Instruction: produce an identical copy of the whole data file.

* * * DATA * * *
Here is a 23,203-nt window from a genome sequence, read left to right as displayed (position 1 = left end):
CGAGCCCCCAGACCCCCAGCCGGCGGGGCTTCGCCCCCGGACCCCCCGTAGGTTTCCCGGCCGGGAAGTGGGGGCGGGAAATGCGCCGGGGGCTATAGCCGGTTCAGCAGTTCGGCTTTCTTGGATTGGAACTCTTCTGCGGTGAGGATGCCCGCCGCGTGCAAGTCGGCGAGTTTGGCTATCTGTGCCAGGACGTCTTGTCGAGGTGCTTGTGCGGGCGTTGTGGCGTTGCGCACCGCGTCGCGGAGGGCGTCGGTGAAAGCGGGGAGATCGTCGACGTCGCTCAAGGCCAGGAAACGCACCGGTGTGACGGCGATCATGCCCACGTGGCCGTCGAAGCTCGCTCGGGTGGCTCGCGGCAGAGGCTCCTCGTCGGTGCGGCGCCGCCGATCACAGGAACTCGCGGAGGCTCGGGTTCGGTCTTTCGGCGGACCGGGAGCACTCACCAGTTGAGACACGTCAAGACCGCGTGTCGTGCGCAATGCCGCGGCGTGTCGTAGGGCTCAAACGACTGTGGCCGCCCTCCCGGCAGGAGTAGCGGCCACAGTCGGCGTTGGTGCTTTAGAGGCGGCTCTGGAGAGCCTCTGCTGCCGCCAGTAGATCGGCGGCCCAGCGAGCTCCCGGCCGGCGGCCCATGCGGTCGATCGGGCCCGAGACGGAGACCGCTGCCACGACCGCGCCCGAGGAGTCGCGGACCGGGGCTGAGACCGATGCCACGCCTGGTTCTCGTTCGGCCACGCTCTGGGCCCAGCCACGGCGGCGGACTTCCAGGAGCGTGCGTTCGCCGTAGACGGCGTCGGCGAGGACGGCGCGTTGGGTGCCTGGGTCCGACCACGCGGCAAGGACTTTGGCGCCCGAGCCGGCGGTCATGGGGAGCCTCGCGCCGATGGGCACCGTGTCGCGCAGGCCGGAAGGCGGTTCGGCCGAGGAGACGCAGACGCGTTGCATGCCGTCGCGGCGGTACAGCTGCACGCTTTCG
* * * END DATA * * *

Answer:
Here is a 23,203-nt window from a genome sequence, read left to right as displayed (position 1 = left end):
CGAGCCCCCAGACCCCCAGCCGGCGGGGCTTCGCCCCCGGACCCCCCGTAGGTTTCCCGGCCGGGAAGTGGGGGCGGGAAATGCGCCGGGGGCTATAGCCGGTTCAGCAGTTCGGCTTTCTTGGATTGGAACTCTTCTGCGGTGAGGATGCCCGCCGCGTGCAAGTCGGCGAGTTTGGCTATCTGTGCCAGGACGTCTTGTCGAGGTGCTTGTGCGGGCGTTGTGGCGTTGCGCACCGCGTCGCGGAGGGCGTCGGTGAAAGCGGGGAGATCGTCGACGTCGCTCAAGGCCAGGAAACGCACCGGTGTGACGGCGATCATGCCCACGTGGCCGTCGAAGCTCGCTCGGGTGGCTCGCGGCAGAGGCTCCTCGTCGGTGCGGCGCCGCCGATCACAGGAACTCGCGGAGGCTCGGGTTCGGTCTTTCGGCGGACCGGGAGCACTCACCAGTTGAGACACGTCAAGACCGCGTGTCGTGCGCAATGCCGCGGCGTGTCGTAGGGCTCAAACGACTGTGGCCGCCCTCCCGGCAGGAGTAGCGGCCACAGTCGGCGTTGGTGCTTTAGAGGCGGCTCTGGAGAGCCTCTGCTGCCGCCAGTAGATCGGCGGCCCAGCGAGCTCCCGGCCGGCGGCCCATGCGGTCGATCGGGCCCGAGACGGAGACCGCTGCCACGACCGCGCCCGAGGAGTCGCGGACCGGGGCTGAGACCGATGCCACGCCTGGTTCTCGTTCGGCCACGCTCTGGGCCCAGCCACGGCGGCGGACTTCCAGGAGCGTGCGTTCGCCGTAGACGGCGTCGGCGAGGACGGCGCGTTGGGTGCCTGGGTCCGACCACGCGGCAAGGACTTTGGCGCCCGAGCCGGCGGTCATGGGGAGCCTCGCGCCGATGGGCACCGTGTCGCGCAGGCCGGAAGGCGGTTCGGCCGAGGAGACGCAGACGCGTTGCATGCCGTCGCGGCGGTACAGCTGCACGCTTTCG